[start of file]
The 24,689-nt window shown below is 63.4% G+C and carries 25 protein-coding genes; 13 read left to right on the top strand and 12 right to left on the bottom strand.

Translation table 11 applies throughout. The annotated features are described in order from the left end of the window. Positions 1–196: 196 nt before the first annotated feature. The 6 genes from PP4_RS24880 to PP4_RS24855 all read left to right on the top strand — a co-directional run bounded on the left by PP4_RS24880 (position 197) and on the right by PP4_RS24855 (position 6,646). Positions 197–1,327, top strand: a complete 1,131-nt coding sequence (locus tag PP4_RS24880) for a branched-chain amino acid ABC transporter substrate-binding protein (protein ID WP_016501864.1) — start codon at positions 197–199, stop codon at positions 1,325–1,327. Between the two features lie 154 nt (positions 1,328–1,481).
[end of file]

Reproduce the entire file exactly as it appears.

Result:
The 24,689-nt window shown below is 63.4% G+C and carries 25 protein-coding genes; 13 read left to right on the top strand and 12 right to left on the bottom strand.

Translation table 11 applies throughout. The annotated features are described in order from the left end of the window. Positions 1–196: 196 nt before the first annotated feature. The 6 genes from PP4_RS24880 to PP4_RS24855 all read left to right on the top strand — a co-directional run bounded on the left by PP4_RS24880 (position 197) and on the right by PP4_RS24855 (position 6,646). Positions 197–1,327, top strand: a complete 1,131-nt coding sequence (locus tag PP4_RS24880) for a branched-chain amino acid ABC transporter substrate-binding protein (protein ID WP_016501864.1) — start codon at positions 197–199, stop codon at positions 1,325–1,327. Between the two features lie 154 nt (positions 1,328–1,481).